It's May... Fiesta time!
COOKING WITH CHARACTER - Dr. Nestor Alonso ll () - May 1, 2012 - 12:00am

Filipinos, in general, love fiestas and festivals.Each town, barrio, sitio or even a housing project has a fiesta to celebrate in honor of a patron saint, and, in the Roman Catholic hierarchy, more saints are added each year. From May 1 to May 31, it is the Flores de Mayo for the devotees of the Virgin Mary and on the last day, we have the Santa Cruzan to commemorate the rediscovery of the Cross by Emperor Constantine's mother Helena.

During these fiestas and festivals, Filipino hospitality is truly remarkable. Families who celebrate these events sometimes go into debt just to entertain their guest in a most lavish style.So many months of savings and preparation, fattening those cattle, pigs and chicken and these are only consumed in a day or two.

Many heirloom recipes, homemade delicacies and snacks come to bloom during the fiesta. Take the case of the Torta from the town of Argao; some shops in town sell these delicacies on a daily basis but only during a fiesta can you taste, excuse me, the truly remarkable ones.

There is a hotel here that collects all these dishes and delicacies, the best that these towns in Cebu have to offer and these are available at the Kan-anan Restaurant of Cebu Parklane Hotel (corner Archbishop Reyes & Escario St, www.

In fact, Parklane Hotel sponsors cooking competitions like the Sangka sa Kaha and last January, it was held in the town of Ronda.The winner was Lucia Ypanto who prepared the best humba and it is now served at the Kan-anan Restaurant with Ms. Ypanto as guest cook and her dish will be a staple in the menu.

Your favorite food columnist was invited to the launching last March 23 and finally had a taste of the authentic Humba de Ronda, along with other specialities like the Labtingaw, Linarang nga Isda, Ginabot, Pochero, Bam-i Guisado, Adobong Atay ug Batikulon and desserts like the Suman with Ube Haliya and Torta Argao.

For my beloved readers, today, I will share the original Cebuano recipe for Humba, from the book Lagda sa Pagpangluto written in April 1923 by Maria F. De Rallos. I made an attempt to translate the recipe into English because it was written in Cebuano.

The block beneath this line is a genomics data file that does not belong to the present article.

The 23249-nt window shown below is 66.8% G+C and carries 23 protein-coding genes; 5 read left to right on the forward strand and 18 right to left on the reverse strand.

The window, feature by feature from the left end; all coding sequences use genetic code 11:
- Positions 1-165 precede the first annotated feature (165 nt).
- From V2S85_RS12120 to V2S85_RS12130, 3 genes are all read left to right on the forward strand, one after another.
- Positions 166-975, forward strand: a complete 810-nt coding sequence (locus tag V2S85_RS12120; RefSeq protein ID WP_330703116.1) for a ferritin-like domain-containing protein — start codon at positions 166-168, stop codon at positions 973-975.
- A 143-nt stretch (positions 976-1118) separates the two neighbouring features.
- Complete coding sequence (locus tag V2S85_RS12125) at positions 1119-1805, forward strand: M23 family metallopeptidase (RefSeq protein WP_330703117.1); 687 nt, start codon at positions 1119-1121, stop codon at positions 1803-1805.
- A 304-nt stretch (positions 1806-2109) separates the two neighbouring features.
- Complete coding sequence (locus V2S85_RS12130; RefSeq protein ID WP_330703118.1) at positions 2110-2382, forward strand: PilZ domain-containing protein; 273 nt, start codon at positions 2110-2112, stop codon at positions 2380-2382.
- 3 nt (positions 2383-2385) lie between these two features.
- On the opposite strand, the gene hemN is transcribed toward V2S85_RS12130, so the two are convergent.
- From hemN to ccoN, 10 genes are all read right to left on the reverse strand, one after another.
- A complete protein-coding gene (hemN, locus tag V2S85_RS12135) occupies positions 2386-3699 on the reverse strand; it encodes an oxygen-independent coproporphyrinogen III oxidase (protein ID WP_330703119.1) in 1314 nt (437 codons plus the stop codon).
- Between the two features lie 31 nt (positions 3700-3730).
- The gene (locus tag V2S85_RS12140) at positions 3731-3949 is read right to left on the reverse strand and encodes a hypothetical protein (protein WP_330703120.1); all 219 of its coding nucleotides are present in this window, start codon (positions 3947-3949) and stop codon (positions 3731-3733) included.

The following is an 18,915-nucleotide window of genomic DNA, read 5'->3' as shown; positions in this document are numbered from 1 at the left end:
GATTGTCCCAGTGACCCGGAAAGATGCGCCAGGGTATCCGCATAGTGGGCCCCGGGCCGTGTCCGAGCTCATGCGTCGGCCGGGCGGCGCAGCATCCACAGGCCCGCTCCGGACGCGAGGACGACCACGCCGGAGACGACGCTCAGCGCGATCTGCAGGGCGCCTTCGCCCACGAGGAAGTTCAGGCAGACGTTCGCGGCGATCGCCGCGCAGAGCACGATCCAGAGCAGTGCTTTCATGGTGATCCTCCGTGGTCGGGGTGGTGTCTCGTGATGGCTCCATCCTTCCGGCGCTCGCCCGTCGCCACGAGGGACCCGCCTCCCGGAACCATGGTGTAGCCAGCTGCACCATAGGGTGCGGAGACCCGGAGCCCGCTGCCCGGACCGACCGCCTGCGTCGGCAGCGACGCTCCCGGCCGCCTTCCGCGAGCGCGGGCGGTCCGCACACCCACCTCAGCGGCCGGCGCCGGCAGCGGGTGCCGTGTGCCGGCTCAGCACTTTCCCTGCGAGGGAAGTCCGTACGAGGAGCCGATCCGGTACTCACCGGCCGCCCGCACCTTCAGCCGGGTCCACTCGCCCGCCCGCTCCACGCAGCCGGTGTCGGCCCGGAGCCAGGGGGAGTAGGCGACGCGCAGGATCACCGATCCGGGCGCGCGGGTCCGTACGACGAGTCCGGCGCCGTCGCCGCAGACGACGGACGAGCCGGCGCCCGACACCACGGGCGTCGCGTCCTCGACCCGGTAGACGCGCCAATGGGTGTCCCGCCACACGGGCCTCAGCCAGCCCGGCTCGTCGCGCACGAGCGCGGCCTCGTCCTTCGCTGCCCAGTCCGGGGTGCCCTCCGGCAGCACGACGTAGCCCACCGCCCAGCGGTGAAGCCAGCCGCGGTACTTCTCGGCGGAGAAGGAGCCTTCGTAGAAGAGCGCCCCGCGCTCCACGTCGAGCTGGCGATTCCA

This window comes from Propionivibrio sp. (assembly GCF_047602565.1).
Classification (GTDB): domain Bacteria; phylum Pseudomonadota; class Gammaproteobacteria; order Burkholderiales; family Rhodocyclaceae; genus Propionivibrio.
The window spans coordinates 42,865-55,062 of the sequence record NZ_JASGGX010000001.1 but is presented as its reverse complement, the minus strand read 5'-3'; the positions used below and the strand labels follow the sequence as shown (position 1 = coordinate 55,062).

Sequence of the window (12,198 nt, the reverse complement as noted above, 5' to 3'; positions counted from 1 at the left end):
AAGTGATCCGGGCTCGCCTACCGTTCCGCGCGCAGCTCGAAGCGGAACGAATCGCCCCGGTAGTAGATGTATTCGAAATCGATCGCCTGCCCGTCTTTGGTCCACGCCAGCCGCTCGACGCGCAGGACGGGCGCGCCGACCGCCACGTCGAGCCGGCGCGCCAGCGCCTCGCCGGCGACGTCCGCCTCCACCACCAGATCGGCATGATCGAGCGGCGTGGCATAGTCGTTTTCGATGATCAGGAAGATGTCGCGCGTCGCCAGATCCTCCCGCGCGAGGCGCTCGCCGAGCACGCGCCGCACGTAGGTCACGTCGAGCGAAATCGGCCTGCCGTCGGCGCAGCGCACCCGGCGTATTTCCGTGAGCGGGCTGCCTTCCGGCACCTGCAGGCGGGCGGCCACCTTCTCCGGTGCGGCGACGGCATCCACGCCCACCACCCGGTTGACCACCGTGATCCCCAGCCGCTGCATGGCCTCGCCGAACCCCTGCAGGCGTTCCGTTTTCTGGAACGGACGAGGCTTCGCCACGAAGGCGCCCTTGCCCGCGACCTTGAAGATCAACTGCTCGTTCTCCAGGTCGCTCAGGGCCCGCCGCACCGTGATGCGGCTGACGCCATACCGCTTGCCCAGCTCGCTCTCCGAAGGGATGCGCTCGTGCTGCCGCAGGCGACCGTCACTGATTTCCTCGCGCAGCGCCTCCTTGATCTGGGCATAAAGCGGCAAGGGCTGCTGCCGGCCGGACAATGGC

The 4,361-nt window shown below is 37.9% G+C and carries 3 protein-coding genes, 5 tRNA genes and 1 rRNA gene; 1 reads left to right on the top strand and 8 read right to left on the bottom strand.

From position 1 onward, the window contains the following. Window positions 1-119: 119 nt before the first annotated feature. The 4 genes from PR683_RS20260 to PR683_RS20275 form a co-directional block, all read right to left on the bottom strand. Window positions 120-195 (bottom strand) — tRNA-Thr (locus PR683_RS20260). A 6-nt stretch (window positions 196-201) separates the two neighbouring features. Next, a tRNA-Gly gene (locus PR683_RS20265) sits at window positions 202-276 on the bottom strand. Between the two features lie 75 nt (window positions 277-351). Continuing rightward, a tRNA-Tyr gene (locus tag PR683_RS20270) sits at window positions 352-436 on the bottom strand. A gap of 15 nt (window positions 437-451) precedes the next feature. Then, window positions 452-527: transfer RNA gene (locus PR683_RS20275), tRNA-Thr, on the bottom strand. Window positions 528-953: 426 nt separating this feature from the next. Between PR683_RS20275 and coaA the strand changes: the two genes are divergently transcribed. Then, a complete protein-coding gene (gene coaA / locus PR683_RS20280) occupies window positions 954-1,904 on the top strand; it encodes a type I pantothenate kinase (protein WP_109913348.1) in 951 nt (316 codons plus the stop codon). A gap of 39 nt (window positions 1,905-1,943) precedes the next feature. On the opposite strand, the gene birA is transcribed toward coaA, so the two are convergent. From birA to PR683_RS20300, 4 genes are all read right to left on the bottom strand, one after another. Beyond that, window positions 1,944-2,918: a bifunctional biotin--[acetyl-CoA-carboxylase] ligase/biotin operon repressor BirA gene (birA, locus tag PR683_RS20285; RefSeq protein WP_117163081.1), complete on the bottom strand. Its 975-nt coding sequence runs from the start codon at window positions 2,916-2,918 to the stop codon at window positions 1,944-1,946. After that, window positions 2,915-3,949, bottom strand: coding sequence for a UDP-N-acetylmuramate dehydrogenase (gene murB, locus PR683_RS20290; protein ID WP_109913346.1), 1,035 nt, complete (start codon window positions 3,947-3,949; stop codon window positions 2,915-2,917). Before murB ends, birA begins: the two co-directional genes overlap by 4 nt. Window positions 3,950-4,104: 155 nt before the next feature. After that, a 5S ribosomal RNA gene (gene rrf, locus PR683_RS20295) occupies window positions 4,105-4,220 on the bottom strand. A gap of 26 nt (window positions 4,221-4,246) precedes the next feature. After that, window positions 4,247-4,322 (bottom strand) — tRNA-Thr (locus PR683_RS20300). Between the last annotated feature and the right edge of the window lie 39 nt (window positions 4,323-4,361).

1 libra baboy (1 pound (?) pork, preferably belly portion cut into large pieces, 4 fingers (gibag-on) length and 3 fingers (gitas-on) width


8 lusok ahos (8 cloves garlic)


5 cucharang tawsiyo (tablespoons of fermented black beans)


1/3 c. suka (vinegar)


2 c. tubig (water)


1/3 c. kamay (brown sugar)


½ canela (cinnamon?)


½ sanki (star anise)


8 lugas pimienta (pieces of whole black peppercorn)

After cleaning the pork, place in the kaha (wok). Place some water and boil to remove the excess fat then remove when pork is a bit red in color. Transfer to a kolon (earthen cookware) with the bottom lined with cut pieces of tubo (sugarcane), add the water, vinegar, black beans and diutay nga panakut sa insik (a pinch of vetsin, according to old folks). Ilung-ag (boil) until pork is tender. Taste for its sweetness, sourness or saltiness.

Notice that no soy sauce is used and sugarcane pieces are placed at the bottom of the pot to prevent the pork from sticking. Instructions are silent when to add the sugar, cinnamon (Chinese variety), star anise and peppercorns. Remember the year is 1923 and only freshly slaughtered native black pigs were used (no freezers then) and fire came from wood, charcoal or coconut husk (no LPG). This adds a smoky flavor to the humba.

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